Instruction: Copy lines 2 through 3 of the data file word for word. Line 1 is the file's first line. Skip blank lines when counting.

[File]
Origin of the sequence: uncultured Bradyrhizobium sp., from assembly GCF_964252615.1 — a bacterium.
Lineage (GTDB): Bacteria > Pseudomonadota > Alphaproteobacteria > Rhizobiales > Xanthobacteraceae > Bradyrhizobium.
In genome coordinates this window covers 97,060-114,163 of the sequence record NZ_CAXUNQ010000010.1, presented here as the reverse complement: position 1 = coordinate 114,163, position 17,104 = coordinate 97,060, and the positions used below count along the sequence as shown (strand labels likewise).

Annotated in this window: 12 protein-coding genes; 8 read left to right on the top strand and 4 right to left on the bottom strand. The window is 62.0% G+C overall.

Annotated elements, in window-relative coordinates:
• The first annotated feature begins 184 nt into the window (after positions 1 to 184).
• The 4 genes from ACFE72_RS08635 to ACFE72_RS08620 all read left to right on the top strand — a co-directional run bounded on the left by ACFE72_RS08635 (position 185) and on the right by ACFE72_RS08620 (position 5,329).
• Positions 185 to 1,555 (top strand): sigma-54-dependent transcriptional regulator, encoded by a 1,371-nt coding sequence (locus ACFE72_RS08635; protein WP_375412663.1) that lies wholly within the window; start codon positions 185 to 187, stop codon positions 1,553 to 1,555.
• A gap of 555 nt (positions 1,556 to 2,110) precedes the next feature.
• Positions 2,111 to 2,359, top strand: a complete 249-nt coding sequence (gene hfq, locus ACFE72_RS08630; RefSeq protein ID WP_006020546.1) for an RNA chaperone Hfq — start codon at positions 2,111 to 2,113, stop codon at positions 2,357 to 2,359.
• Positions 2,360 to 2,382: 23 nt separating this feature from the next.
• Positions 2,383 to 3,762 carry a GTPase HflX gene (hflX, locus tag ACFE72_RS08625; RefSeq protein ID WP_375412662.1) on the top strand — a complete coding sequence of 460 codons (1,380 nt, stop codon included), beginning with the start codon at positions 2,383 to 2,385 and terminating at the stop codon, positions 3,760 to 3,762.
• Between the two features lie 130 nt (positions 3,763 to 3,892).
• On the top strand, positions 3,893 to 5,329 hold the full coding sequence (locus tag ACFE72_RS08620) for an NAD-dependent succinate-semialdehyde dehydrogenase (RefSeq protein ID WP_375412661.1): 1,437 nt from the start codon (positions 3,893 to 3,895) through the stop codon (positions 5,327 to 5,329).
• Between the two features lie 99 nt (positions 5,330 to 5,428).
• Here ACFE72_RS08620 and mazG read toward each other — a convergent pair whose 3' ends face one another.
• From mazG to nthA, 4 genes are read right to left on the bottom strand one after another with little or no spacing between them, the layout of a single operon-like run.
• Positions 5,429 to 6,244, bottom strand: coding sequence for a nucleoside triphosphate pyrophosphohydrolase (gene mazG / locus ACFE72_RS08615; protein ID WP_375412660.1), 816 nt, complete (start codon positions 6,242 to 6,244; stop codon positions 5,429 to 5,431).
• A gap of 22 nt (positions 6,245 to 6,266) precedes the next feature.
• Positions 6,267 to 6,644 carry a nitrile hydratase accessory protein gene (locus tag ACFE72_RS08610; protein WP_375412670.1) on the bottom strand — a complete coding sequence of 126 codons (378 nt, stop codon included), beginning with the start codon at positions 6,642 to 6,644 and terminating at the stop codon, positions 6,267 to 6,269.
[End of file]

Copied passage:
Lineage (GTDB): Bacteria > Pseudomonadota > Alphaproteobacteria > Rhizobiales > Xanthobacteraceae > Bradyrhizobium.
In genome coordinates this window covers 97,060-114,163 of the sequence record NZ_CAXUNQ010000010.1, presented here as the reverse complement: position 1 = coordinate 114,163, position 17,104 = coordinate 97,060, and the positions used below count along the sequence as shown (strand labels likewise).